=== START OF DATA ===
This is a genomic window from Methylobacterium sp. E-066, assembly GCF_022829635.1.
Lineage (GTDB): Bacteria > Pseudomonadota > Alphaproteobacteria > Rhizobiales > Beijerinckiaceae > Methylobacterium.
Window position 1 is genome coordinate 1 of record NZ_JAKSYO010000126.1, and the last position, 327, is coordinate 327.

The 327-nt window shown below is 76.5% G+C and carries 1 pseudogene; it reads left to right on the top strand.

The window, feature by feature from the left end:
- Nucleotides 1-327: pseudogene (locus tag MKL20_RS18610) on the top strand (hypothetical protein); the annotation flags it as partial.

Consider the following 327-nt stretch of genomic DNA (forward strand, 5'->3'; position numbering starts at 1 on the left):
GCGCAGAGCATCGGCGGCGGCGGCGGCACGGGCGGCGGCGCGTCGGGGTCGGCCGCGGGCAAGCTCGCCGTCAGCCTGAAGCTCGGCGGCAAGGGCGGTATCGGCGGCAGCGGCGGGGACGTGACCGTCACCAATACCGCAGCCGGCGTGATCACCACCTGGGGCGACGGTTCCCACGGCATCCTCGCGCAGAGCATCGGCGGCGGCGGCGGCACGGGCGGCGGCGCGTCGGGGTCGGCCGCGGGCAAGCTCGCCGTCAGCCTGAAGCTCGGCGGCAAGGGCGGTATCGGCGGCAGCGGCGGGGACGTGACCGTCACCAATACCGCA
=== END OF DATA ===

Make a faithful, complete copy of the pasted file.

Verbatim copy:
This is a genomic window from Methylobacterium sp. E-066, assembly GCF_022829635.1.
Lineage (GTDB): Bacteria > Pseudomonadota > Alphaproteobacteria > Rhizobiales > Beijerinckiaceae > Methylobacterium.
Window position 1 is genome coordinate 1 of record NZ_JAKSYO010000126.1, and the last position, 327, is coordinate 327.

The 327-nt window shown below is 76.5% G+C and carries 1 pseudogene; it reads left to right on the top strand.

The window, feature by feature from the left end:
- Nucleotides 1-327: pseudogene (locus tag MKL20_RS18610) on the top strand (hypothetical protein); the annotation flags it as partial.

Consider the following 327-nt stretch of genomic DNA (forward strand, 5'->3'; position numbering starts at 1 on the left):
GCGCAGAGCATCGGCGGCGGCGGCGGCACGGGCGGCGGCGCGTCGGGGTCGGCCGCGGGCAAGCTCGCCGTCAGCCTGAAGCTCGGCGGCAAGGGCGGTATCGGCGGCAGCGGCGGGGACGTGACCGTCACCAATACCGCAGCCGGCGTGATCACCACCTGGGGCGACGGTTCCCACGGCATCCTCGCGCAGAGCATCGGCGGCGGCGGCGGCACGGGCGGCGGCGCGTCGGGGTCGGCCGCGGGCAAGCTCGCCGTCAGCCTGAAGCTCGGCGGCAAGGGCGGTATCGGCGGCAGCGGCGGGGACGTGACCGTCACCAATACCGCA